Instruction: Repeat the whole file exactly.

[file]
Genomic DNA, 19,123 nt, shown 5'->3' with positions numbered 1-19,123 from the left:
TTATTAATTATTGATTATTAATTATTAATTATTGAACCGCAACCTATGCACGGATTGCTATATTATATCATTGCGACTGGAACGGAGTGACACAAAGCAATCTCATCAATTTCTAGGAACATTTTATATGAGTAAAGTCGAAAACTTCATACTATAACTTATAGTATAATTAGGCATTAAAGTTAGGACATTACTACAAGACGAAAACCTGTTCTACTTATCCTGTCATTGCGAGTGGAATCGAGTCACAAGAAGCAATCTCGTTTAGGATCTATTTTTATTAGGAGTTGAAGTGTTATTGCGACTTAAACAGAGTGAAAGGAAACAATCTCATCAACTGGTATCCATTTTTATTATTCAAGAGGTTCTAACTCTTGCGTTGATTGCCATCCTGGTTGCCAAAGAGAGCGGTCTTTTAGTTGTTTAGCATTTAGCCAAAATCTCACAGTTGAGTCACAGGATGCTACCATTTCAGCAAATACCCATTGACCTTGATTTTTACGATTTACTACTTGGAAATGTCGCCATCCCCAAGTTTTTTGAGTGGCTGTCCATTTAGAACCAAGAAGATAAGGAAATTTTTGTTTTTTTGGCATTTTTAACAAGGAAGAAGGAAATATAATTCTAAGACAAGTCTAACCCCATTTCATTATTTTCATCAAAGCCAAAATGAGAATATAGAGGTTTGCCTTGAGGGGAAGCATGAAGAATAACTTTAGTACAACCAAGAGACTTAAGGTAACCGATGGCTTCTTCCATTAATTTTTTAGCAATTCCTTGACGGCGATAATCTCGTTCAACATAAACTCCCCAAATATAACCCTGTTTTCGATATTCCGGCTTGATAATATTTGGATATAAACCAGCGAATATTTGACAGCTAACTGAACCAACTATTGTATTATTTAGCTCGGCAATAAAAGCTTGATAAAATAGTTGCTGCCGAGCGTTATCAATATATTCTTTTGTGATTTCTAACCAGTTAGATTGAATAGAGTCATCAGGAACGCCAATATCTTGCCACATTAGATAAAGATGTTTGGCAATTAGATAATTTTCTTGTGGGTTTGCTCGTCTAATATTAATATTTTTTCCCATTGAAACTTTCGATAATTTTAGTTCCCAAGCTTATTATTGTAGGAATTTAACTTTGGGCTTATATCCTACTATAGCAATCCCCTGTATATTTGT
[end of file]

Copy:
Genomic DNA, 19,123 nt, shown 5'->3' with positions numbered 1-19,123 from the left:
TTATTAATTATTGATTATTAATTATTAATTATTGAACCGCAACCTATGCACGGATTGCTATATTATATCATTGCGACTGGAACGGAGTGACACAAAGCAATCTCATCAATTTCTAGGAACATTTTATATGAGTAAAGTCGAAAACTTCATACTATAACTTATAGTATAATTAGGCATTAAAGTTAGGACATTACTACAAGACGAAAACCTGTTCTACTTATCCTGTCATTGCGAGTGGAATCGAGTCACAAGAAGCAATCTCGTTTAGGATCTATTTTTATTAGGAGTTGAAGTGTTATTGCGACTTAAACAGAGTGAAAGGAAACAATCTCATCAACTGGTATCCATTTTTATTATTCAAGAGGTTCTAACTCTTGCGTTGATTGCCATCCTGGTTGCCAAAGAGAGCGGTCTTTTAGTTGTTTAGCATTTAGCCAAAATCTCACAGTTGAGTCACAGGATGCTACCATTTCAGCAAATACCCATTGACCTTGATTTTTACGATTTACTACTTGGAAATGTCGCCATCCCCAAGTTTTTTGAGTGGCTGTCCATTTAGAACCAAGAAGATAAGGAAATTTTTGTTTTTTTGGCATTTTTAACAAGGAAGAAGGAAATATAATTCTAAGACAAGTCTAACCCCATTTCATTATTTTCATCAAAGCCAAAATGAGAATATAGAGGTTTGCCTTGAGGGGAAGCATGAAGAATAACTTTAGTACAACCAAGAGACTTAAGGTAACCGATGGCTTCTTCCATTAATTTTTTAGCAATTCCTTGACGGCGATAATCTCGTTCAACATAAACTCCCCAAATATAACCCTGTTTTCGATATTCCGGCTTGATAATATTTGGATATAAACCAGCGAATATTTGACAGCTAACTGAACCAACTATTGTATTATTTAGCTCGGCAATAAAAGCTTGATAAAATAGTTGCTGCCGAGCGTTATCAATATATTCTTTTGTGATTTCTAACCAGTTAGATTGAATAGAGTCATCAGGAACGCCAATATCTTGCCACATTAGATAAAGATGTTTGGCAATTAGATAATTTTCTTGTGGGTTTGCTCGTCTAATATTAATATTTTTTCCCATTGAAACTTTCGATAATTTTAGTTCCCAAGCTTATTATTGTAGGAATTTAACTTTGGGCTTATATCCTACTATAGCAATCCCCTGTATATTTGT